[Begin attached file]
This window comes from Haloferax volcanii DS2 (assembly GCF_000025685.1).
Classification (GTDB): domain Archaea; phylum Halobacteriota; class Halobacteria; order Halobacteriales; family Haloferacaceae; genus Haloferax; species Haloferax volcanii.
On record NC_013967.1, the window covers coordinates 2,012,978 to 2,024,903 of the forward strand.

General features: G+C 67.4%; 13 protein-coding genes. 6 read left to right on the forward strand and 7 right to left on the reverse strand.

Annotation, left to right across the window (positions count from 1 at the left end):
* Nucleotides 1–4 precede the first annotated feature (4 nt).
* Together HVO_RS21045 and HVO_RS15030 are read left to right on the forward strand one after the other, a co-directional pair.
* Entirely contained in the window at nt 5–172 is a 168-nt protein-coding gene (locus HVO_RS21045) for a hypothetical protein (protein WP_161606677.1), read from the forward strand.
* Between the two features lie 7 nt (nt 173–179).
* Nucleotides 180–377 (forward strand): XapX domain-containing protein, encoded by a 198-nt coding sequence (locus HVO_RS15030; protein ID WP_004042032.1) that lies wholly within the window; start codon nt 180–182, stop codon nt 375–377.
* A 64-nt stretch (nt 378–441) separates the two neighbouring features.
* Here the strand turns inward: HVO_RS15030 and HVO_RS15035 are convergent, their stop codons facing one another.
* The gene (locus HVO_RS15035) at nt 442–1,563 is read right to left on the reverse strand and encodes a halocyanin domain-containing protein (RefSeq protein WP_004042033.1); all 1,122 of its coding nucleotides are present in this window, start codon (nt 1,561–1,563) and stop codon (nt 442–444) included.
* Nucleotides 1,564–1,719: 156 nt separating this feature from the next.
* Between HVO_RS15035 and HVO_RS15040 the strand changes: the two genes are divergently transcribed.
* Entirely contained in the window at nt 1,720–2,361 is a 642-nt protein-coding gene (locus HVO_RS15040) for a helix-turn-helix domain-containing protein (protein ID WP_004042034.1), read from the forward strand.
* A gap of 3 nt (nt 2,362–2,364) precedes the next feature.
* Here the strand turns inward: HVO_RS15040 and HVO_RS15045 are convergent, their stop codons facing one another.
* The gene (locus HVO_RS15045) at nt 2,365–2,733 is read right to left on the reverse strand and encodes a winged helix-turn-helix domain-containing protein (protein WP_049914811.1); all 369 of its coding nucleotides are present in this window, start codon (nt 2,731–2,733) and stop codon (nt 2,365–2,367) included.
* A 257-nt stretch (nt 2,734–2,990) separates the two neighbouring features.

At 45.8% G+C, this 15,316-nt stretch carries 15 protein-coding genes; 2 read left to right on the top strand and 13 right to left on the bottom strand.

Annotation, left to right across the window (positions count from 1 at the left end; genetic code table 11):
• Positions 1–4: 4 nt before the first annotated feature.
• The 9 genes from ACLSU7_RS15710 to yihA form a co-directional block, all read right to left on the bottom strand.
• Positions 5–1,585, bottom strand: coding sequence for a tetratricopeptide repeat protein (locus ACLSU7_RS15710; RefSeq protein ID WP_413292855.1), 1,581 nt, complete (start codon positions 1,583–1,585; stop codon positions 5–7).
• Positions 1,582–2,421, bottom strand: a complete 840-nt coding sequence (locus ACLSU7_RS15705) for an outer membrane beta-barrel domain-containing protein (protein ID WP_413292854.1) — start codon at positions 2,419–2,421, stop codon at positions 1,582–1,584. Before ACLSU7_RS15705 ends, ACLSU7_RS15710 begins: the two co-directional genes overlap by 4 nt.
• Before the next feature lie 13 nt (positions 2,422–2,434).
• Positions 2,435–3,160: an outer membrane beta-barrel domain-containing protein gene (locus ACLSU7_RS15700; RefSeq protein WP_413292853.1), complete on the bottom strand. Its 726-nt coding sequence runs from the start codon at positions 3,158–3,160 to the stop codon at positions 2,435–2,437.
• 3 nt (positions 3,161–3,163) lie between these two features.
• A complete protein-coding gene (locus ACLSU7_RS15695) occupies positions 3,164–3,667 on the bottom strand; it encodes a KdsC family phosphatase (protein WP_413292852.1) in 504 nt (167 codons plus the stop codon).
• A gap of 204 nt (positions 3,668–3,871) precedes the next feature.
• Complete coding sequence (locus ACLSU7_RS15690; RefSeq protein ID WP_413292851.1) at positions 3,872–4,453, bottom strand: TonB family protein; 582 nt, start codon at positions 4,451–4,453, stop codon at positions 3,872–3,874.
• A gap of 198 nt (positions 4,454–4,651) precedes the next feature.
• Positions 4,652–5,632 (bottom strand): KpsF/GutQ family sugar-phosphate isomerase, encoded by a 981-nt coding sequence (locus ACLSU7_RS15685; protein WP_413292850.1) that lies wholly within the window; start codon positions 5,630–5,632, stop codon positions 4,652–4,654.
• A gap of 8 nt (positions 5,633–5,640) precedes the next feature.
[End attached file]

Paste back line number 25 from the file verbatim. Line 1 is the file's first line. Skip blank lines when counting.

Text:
• Positions 5–1,585, bottom strand: coding sequence for a tetratricopeptide repeat protein (locus ACLSU7_RS15710; RefSeq protein ID WP_413292855.1), 1,581 nt, complete (start codon positions 1,583–1,585; stop codon positions 5–7).